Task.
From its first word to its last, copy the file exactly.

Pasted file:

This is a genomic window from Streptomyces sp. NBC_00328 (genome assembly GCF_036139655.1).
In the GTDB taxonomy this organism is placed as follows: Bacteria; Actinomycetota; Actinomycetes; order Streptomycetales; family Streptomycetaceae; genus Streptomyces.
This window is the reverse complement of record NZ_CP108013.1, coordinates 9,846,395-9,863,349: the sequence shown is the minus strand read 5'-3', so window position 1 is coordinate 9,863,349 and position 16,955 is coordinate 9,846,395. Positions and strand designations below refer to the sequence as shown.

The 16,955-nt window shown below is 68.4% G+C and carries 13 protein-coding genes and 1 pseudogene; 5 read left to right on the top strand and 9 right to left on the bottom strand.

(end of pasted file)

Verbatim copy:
This is a genomic window from Streptomyces sp. NBC_00328 (genome assembly GCF_036139655.1).
In the GTDB taxonomy this organism is placed as follows: Bacteria; Actinomycetota; Actinomycetes; order Streptomycetales; family Streptomycetaceae; genus Streptomyces.
This window is the reverse complement of record NZ_CP108013.1, coordinates 9,846,395-9,863,349: the sequence shown is the minus strand read 5'-3', so window position 1 is coordinate 9,863,349 and position 16,955 is coordinate 9,846,395. Positions and strand designations below refer to the sequence as shown.

The 16,955-nt window shown below is 68.4% G+C and carries 13 protein-coding genes and 1 pseudogene; 5 read left to right on the top strand and 9 right to left on the bottom strand.